• Unable to adjust or modify their language appropriately according to the communication situation.

  • Lack empathy (i.e. is not able to imagine what it is like to be somebody else or in their situation).

  • Lack imagination.

  • Appear self-centred.

  • Fail to understand the consequences of their actions.

This may not be the case for all children whom display social difficulties

School Children
Students Sitting on Staircase
Boys at School

Why are social skills important?


Social skills are vital in enabling an individual to have and maintain positive interactions with others. Many of these skills are crucial in making and sustaining friendships. Social interactions do not always run smoothly and an individual needs to be able to implement appropriate strategies, such as conflict resolution when difficulties in interactions arise. It is also important for individuals to have ’empathy’ (i.e. being able to put yourself into someone else’s shoes and recognise their feelings) as it allows them to respond in an understanding and caring way to how others are feeling.

When children have difficulties with social skills, they might also have difficulties with:

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Making new friends

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Maintaining friendships with peers.

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Communicating effectively with unfamiliar individuals during situations including asking for assistance in a shop, asking for directions if they are lost and negotiating with someone with whom they have had a disagreement

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Reading/understanding social situations.

When a child has social skill difficulties, they might also have difficulties with:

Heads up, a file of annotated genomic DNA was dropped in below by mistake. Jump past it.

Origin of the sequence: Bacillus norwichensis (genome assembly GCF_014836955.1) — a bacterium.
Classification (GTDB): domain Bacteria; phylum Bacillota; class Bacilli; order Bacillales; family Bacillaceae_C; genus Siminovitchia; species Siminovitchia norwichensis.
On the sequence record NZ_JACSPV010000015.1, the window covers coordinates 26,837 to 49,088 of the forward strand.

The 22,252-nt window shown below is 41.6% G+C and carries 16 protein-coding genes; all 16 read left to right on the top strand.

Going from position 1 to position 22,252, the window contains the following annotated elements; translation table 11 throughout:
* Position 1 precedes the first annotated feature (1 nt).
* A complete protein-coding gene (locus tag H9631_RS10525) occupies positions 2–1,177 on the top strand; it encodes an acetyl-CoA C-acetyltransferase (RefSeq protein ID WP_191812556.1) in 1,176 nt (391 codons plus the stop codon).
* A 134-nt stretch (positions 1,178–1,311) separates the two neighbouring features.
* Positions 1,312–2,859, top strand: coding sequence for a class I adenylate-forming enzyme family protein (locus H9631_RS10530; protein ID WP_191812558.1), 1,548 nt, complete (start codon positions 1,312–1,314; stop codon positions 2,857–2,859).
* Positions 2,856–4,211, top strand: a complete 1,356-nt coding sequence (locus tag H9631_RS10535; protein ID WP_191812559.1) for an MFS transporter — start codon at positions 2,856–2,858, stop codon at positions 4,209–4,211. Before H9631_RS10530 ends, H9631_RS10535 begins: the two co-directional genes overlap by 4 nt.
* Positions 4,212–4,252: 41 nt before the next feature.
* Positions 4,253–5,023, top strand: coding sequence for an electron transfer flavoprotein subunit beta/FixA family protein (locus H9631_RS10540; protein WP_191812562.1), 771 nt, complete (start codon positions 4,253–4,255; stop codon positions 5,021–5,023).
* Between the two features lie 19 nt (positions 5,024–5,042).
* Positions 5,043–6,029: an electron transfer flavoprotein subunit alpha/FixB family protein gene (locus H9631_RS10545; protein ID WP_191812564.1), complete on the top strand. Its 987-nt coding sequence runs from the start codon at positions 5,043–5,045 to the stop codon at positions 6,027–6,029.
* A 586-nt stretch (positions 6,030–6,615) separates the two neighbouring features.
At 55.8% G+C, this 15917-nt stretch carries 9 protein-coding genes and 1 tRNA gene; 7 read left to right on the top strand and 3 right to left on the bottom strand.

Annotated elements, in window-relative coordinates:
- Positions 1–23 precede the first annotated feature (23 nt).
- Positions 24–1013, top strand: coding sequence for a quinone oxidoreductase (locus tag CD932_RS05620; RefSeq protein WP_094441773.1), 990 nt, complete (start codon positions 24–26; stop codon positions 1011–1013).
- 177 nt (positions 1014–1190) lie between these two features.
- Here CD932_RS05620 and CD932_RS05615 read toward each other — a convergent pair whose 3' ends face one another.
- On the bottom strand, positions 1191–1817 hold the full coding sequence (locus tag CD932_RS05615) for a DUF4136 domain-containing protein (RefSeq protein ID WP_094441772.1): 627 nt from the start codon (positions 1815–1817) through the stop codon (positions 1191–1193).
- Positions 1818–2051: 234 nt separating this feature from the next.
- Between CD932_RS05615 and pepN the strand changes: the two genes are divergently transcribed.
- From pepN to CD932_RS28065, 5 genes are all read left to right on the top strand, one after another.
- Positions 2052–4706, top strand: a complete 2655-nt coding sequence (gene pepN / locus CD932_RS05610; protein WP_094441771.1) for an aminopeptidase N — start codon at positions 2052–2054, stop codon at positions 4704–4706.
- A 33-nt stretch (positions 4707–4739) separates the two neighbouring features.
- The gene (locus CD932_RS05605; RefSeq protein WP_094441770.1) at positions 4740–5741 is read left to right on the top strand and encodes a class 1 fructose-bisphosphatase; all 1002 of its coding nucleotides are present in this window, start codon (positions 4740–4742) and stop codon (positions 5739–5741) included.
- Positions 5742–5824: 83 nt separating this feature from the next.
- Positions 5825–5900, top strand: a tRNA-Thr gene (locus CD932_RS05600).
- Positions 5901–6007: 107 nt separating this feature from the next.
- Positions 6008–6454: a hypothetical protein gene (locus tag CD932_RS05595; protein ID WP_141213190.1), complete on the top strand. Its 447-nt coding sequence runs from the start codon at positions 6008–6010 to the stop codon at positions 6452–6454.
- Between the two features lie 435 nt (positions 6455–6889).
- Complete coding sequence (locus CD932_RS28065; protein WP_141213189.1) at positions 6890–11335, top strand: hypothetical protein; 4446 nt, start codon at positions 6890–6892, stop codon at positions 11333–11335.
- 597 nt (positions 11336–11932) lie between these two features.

Self regulation:




Sensory processing: 


Completing academic work:

Receptive (understanding) language: 

Expressive (using) language: 



The ability to obtain, maintain and change one’s emotion, behaviour, attention and activity level appropriate for a task or situation in a socially acceptable manner.

The child’s actions, usually in relation to their environment (e.g. a child may engage in behaviour, such as refusing to go to social events including birthday parties or engage in inappropriate behaviour, such as tugging on a peer’s hair or yelling at someone to get their attention).

The child may have trouble attending or focusing and have difficulty interpreting information they receive from the environment.

(e.g. the child may misinterpret verbal or written instructions for tasks and/or struggle with imaginative writing).

Comprehension of language.

The use of language through speech, sign or alternative forms of communication to communicate wants and needs, thoughts and ideas.

Clarity of speech sounds and spoken language.

Activities that help improve social skills?

What type of therapy is recommended for social skill difficulties?

If your child has difficulties with social skills, and there are multiple areas of concern (i.e. beyond just attending a social skills group)

*Both an Occupational Therapist and Speech and language Therapist may be needed and recommended to address the functional areas of concern

Visuals: Make up a poster of rules to remember when starting a conversation (e.g. using a friendly voice, making eye contact, using appropriate greetings, such as ‘hello’).

Role play: Practise playground/party scenarios where the child does not know anybody. Model and create a list of different things you can say:

  • To join others who are playing (e.g. “Can I play too?”).

  • To introduce yourself (e.g. “Hi my name is ….”).

  • To politely negotiate with peers (e.g. “I don’t want that one. Can I have the blue car please?”).


Sing songs: such as ‘If you’re happy and you know it’ to help teach a child about different emotions.

Masks: Make masks together to help improve eye contact.